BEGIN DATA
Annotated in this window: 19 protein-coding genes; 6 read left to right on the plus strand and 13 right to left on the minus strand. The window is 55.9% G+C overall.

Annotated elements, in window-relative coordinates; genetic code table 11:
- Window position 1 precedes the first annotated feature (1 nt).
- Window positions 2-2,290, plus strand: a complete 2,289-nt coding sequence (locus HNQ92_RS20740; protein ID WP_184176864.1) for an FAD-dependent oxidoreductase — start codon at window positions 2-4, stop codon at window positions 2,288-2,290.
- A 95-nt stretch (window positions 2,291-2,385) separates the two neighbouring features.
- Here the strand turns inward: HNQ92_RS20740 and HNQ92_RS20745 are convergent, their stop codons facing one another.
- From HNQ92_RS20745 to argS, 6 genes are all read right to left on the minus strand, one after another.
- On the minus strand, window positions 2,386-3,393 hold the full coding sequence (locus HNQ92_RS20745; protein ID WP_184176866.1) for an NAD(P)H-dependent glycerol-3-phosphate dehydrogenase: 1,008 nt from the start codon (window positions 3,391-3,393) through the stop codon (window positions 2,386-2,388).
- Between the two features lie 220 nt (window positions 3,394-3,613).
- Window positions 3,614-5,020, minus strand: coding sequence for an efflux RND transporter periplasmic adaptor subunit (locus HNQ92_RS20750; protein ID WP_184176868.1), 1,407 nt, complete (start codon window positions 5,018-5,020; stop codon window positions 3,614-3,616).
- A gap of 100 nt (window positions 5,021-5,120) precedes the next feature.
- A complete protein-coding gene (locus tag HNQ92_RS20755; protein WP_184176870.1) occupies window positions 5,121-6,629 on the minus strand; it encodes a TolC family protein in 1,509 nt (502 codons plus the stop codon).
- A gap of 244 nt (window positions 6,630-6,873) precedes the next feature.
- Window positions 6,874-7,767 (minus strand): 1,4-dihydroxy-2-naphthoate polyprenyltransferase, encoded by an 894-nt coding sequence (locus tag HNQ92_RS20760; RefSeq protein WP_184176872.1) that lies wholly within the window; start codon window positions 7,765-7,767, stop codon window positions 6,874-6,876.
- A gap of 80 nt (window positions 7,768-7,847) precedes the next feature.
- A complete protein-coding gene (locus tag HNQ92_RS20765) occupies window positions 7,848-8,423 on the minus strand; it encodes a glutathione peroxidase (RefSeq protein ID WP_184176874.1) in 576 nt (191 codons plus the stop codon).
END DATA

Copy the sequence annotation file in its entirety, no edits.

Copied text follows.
Annotated in this window: 19 protein-coding genes; 6 read left to right on the plus strand and 13 right to left on the minus strand. The window is 55.9% G+C overall.

Annotated elements, in window-relative coordinates; genetic code table 11:
- Window position 1 precedes the first annotated feature (1 nt).
- Window positions 2-2,290, plus strand: a complete 2,289-nt coding sequence (locus HNQ92_RS20740; protein ID WP_184176864.1) for an FAD-dependent oxidoreductase — start codon at window positions 2-4, stop codon at window positions 2,288-2,290.
- A 95-nt stretch (window positions 2,291-2,385) separates the two neighbouring features.
- Here the strand turns inward: HNQ92_RS20740 and HNQ92_RS20745 are convergent, their stop codons facing one another.
- From HNQ92_RS20745 to argS, 6 genes are all read right to left on the minus strand, one after another.
- On the minus strand, window positions 2,386-3,393 hold the full coding sequence (locus HNQ92_RS20745; protein ID WP_184176866.1) for an NAD(P)H-dependent glycerol-3-phosphate dehydrogenase: 1,008 nt from the start codon (window positions 3,391-3,393) through the stop codon (window positions 2,386-2,388).
- Between the two features lie 220 nt (window positions 3,394-3,613).
- Window positions 3,614-5,020, minus strand: coding sequence for an efflux RND transporter periplasmic adaptor subunit (locus HNQ92_RS20750; protein ID WP_184176868.1), 1,407 nt, complete (start codon window positions 5,018-5,020; stop codon window positions 3,614-3,616).
- A gap of 100 nt (window positions 5,021-5,120) precedes the next feature.
- A complete protein-coding gene (locus tag HNQ92_RS20755; protein WP_184176870.1) occupies window positions 5,121-6,629 on the minus strand; it encodes a TolC family protein in 1,509 nt (502 codons plus the stop codon).
- A gap of 244 nt (window positions 6,630-6,873) precedes the next feature.
- Window positions 6,874-7,767 (minus strand): 1,4-dihydroxy-2-naphthoate polyprenyltransferase, encoded by an 894-nt coding sequence (locus tag HNQ92_RS20760; RefSeq protein WP_184176872.1) that lies wholly within the window; start codon window positions 7,765-7,767, stop codon window positions 6,874-6,876.
- A gap of 80 nt (window positions 7,768-7,847) precedes the next feature.
- A complete protein-coding gene (locus tag HNQ92_RS20765) occupies window positions 7,848-8,423 on the minus strand; it encodes a glutathione peroxidase (RefSeq protein ID WP_184176874.1) in 576 nt (191 codons plus the stop codon).